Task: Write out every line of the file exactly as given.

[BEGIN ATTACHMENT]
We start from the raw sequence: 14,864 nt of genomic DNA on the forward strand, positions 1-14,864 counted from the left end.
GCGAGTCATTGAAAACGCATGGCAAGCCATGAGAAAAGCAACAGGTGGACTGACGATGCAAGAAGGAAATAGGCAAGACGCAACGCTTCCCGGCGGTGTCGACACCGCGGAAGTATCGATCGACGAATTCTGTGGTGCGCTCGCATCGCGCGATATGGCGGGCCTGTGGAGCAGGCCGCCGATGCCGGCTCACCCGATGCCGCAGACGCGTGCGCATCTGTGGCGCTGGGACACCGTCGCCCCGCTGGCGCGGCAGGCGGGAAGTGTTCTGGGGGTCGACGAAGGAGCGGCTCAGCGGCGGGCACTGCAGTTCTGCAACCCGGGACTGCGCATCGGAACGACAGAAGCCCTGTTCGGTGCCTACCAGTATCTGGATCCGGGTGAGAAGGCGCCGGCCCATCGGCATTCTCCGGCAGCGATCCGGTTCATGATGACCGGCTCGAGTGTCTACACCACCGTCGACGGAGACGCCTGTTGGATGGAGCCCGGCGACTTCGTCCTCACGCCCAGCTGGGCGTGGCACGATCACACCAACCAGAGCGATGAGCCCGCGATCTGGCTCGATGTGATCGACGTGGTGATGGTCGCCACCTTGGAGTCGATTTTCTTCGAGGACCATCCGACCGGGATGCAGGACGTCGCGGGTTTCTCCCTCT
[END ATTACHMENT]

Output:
We start from the raw sequence: 14,864 nt of genomic DNA on the forward strand, positions 1-14,864 counted from the left end.
GCGAGTCATTGAAAACGCATGGCAAGCCATGAGAAAAGCAACAGGTGGACTGACGATGCAAGAAGGAAATAGGCAAGACGCAACGCTTCCCGGCGGTGTCGACACCGCGGAAGTATCGATCGACGAATTCTGTGGTGCGCTCGCATCGCGCGATATGGCGGGCCTGTGGAGCAGGCCGCCGATGCCGGCTCACCCGATGCCGCAGACGCGTGCGCATCTGTGGCGCTGGGACACCGTCGCCCCGCTGGCGCGGCAGGCGGGAAGTGTTCTGGGGGTCGACGAAGGAGCGGCTCAGCGGCGGGCACTGCAGTTCTGCAACCCGGGACTGCGCATCGGAACGACAGAAGCCCTGTTCGGTGCCTACCAGTATCTGGATCCGGGTGAGAAGGCGCCGGCCCATCGGCATTCTCCGGCAGCGATCCGGTTCATGATGACCGGCTCGAGTGTCTACACCACCGTCGACGGAGACGCCTGTTGGATGGAGCCCGGCGACTTCGTCCTCACGCCCAGCTGGGCGTGGCACGATCACACCAACCAGAGCGATGAGCCCGCGATCTGGCTCGATGTGATCGACGTGGTGATGGTCGCCACCTTGGAGTCGATTTTCTTCGAGGACCATCCGACCGGGATGCAGGACGTCGCGGGTTTCTCCCTCT